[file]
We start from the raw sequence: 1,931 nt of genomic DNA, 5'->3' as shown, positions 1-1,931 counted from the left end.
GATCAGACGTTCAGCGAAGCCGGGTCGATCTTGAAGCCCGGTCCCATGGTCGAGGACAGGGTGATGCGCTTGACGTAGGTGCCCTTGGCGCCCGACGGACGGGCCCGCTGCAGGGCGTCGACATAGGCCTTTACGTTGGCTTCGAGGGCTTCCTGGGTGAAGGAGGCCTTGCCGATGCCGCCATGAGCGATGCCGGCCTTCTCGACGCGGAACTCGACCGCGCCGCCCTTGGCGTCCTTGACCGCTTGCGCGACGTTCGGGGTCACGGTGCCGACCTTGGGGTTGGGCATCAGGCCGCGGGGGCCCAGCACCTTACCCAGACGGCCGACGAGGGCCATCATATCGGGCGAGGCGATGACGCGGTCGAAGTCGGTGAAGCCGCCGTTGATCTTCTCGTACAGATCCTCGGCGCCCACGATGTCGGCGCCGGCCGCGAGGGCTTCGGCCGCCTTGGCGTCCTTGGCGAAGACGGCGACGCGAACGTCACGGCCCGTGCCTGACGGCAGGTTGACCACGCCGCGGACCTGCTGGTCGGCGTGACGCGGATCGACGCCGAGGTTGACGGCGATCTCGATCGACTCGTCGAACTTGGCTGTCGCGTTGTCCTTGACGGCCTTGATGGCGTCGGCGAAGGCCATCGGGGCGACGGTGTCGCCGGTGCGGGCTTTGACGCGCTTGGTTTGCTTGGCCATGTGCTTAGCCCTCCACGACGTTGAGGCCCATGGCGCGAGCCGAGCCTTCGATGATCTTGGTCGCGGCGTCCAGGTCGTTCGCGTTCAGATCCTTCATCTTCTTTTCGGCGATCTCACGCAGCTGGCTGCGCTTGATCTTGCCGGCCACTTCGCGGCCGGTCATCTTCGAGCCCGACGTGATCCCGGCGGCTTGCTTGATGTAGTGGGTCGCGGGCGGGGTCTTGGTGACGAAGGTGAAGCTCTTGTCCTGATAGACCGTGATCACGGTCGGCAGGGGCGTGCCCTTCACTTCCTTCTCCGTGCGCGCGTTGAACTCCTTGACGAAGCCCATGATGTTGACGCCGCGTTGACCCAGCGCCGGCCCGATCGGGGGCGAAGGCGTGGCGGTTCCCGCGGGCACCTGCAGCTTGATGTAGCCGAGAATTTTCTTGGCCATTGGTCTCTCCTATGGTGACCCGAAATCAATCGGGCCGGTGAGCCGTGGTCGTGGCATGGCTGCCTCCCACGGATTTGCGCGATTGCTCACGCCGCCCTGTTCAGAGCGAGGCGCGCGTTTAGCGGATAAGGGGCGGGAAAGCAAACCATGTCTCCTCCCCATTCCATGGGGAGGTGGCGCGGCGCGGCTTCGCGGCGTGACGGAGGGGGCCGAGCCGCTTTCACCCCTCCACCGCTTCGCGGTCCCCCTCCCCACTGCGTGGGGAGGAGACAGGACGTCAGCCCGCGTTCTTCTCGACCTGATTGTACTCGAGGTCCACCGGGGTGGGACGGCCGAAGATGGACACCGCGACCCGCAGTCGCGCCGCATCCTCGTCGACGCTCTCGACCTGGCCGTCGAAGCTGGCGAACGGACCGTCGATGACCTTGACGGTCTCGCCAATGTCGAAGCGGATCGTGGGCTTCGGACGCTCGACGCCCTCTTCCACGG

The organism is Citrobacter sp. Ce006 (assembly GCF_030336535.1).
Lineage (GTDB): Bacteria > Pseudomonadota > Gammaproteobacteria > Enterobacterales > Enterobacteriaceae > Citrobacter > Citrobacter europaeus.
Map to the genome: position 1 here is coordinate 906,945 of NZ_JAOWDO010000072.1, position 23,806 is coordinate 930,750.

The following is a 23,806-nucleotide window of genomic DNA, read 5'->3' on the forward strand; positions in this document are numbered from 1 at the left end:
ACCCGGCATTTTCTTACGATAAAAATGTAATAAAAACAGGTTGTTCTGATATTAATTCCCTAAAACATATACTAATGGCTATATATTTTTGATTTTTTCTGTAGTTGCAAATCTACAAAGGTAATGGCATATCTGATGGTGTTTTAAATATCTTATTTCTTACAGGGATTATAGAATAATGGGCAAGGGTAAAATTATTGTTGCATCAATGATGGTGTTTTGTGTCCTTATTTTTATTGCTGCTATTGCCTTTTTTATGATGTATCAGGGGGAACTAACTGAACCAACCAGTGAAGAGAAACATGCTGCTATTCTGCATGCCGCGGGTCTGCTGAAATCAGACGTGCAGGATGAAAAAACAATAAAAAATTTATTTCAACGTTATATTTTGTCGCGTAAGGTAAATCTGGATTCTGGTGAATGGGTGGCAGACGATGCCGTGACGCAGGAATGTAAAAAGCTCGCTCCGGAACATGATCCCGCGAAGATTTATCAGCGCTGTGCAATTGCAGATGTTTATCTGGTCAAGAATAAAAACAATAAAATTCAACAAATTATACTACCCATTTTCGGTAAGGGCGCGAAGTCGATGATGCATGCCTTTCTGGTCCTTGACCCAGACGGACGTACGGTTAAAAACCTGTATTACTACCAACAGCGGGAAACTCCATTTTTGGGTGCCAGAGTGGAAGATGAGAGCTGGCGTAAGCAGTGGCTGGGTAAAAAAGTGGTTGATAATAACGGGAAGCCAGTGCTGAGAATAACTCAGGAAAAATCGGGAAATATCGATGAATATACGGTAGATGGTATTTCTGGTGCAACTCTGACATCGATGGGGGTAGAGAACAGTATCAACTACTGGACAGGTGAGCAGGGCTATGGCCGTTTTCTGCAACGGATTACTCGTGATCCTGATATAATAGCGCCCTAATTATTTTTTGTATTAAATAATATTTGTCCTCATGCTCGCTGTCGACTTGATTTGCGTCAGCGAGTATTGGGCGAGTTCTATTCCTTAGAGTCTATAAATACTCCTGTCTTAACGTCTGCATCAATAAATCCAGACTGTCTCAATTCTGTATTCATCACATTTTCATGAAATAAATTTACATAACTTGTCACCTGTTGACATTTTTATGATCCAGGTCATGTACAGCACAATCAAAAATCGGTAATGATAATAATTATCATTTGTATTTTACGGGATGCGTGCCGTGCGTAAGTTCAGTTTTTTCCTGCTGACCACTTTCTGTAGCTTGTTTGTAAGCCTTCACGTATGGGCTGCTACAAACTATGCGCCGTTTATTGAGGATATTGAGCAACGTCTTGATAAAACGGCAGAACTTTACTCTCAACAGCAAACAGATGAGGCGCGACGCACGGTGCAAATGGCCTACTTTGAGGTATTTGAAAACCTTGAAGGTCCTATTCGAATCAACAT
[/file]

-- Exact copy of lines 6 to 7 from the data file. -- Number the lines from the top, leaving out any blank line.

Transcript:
The following is a 23,806-nucleotide window of genomic DNA, read 5'->3' on the forward strand; positions in this document are numbered from 1 at the left end:
ACCCGGCATTTTCTTACGATAAAAATGTAATAAAAACAGGTTGTTCTGATATTAATTCCCTAAAACATATACTAATGGCTATATATTTTTGATTTTTTCTGTAGTTGCAAATCTACAAAGGTAATGGCATATCTGATGGTGTTTTAAATATCTTATTTCTTACAGGGATTATAGAATAATGGGCAAGGGTAAAATTATTGTTGCATCAATGATGGTGTTTTGTGTCCTTATTTTTATTGCTGCTATTGCCTTTTTTATGATGTATCAGGGGGAACTAACTGAACCAACCAGTGAAGAGAAACATGCTGCTATTCTGCATGCCGCGGGTCTGCTGAAATCAGACGTGCAGGATGAAAAAACAATAAAAAATTTATTTCAACGTTATATTTTGTCGCGTAAGGTAAATCTGGATTCTGGTGAATGGGTGGCAGACGATGCCGTGACGCAGGAATGTAAAAAGCTCGCTCCGGAACATGATCCCGCGAAGATTTATCAGCGCTGTGCAATTGCAGATGTTTATCTGGTCAAGAATAAAAACAATAAAATTCAACAAATTATACTACCCATTTTCGGTAAGGGCGCGAAGTCGATGATGCATGCCTTTCTGGTCCTTGACCCAGACGGACGTACGGTTAAAAACCTGTATTACTACCAACAGCGGGAAACTCCATTTTTGGGTGCCAGAGTGGAAGATGAGAGCTGGCGTAAGCAGTGGCTGGGTAAAAAAGTGGTTGATAATAACGGGAAGCCAGTGCTGAGAATAACTCAGGAAAAATCGGGAAATATCGATGAATATACGGTAGATGGTATTTCTGGTGCAACTCTGACATCGATGGGGGTAGAGAACAGTATCAACTACTGGACAGGTGAGCAGGGCTATGGCCGTTTTCTGCAACGGATTACTCGTGATCCTGATATAATAGCGCCCTAATTATTTTTTGTATTAAATAATATTTGTCCTCATGCTCGCTGTCGACTTGATTTGCGTCAGCGAGTATTGGGCGAGTTCTATTCCTTAGAGTCTATAAATACTCCTGTCTTAACGTCTGCATCAATAAATCCAGACTGTCTCAATTCTGTATTCATCACATTTTCATGAAATAAATTTACATAACTTGTCACCTGTTGACATTTTTATGATCCAGGTCATGTACAGCACAATCAAAAATCGGTAATGATAATAATTATCATTTGTATTTTACGGGATGCGTGCCGTGCGTAAGTTCAGTTTTTTCCTGCTGACCACTTTCTGTAGCTTGTTTGTAAGCCTTCACGTATGGGCTGCTACAAACTATGCGCCGTTTATTGAGGATATTGAGCAACGTCTTGATAAAACGGCAGAACTTTACTCTCAACAGCAAACAGATGAGGCGCGACGCACGGTGCAAATGGCCTACTTTGAGGTATTTGAAAACCTTGAAGGTCCTATTCGAATCAACAT